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I have the following code:

char opt;
int bla1,bla2,bla3;
char *myarg = NULL;
while((opt = getopt(argc,argv,"a:b:cd")) != -1)
    switch (opt)
        case 'a':
            bla1 =  atoi(optarg);
        case 'b':
            myarg = optarg;
        case 'c':
            bla2 = 1;
        case 'd':
            bla3 = 1;

I want to be able to use optarg for case 'b' but in case none is selected to get a default value. Right now requires arg and cannot bypass it and if I replace "b:" with "b" it ignores the argument.

How can I make it work in both situations?

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1 Answer 1

up vote 2 down vote accepted

Some but not all versions of getopt allow you to indicate that an argument is optional by putting two colons after the relevant option character.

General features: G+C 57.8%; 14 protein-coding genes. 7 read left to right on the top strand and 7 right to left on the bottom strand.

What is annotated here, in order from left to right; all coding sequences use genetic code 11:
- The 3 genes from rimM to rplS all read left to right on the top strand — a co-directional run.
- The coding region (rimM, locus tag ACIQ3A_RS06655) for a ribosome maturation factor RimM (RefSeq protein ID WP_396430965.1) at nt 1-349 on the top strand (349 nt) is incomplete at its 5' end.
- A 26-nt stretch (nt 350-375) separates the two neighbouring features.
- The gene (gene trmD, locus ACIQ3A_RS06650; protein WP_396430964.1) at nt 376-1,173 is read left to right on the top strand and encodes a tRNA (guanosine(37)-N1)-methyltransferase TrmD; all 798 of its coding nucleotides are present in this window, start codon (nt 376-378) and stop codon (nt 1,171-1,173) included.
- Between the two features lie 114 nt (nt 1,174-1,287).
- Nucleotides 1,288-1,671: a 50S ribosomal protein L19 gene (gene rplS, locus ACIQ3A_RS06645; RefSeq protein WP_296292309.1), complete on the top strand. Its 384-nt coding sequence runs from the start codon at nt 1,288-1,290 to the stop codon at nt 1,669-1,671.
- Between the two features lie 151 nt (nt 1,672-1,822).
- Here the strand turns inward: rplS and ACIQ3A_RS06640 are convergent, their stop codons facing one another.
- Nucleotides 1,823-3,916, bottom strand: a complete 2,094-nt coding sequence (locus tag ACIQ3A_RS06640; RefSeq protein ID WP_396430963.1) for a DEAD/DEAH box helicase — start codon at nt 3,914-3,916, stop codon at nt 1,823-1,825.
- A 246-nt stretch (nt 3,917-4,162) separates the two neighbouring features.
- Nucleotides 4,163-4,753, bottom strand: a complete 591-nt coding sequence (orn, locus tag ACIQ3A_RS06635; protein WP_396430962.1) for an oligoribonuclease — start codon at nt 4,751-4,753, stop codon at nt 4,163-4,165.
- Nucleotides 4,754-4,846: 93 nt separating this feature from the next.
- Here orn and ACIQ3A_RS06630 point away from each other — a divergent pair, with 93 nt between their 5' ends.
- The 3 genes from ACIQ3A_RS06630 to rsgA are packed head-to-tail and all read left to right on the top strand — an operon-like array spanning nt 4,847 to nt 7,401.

Wanting an optional argument to an option is a sign that your program is complicated enough that you should consider supporting long option names. Unfortunately there is no standard function to do this, but GNU libc has two: getopt_long and the even more powerful argp. If your software is GPL-compatible, you can get either of them from gnulib and then you don't depend on glibc.

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thank you very much! –  Sam Reina Sep 21 '13 at 19:49

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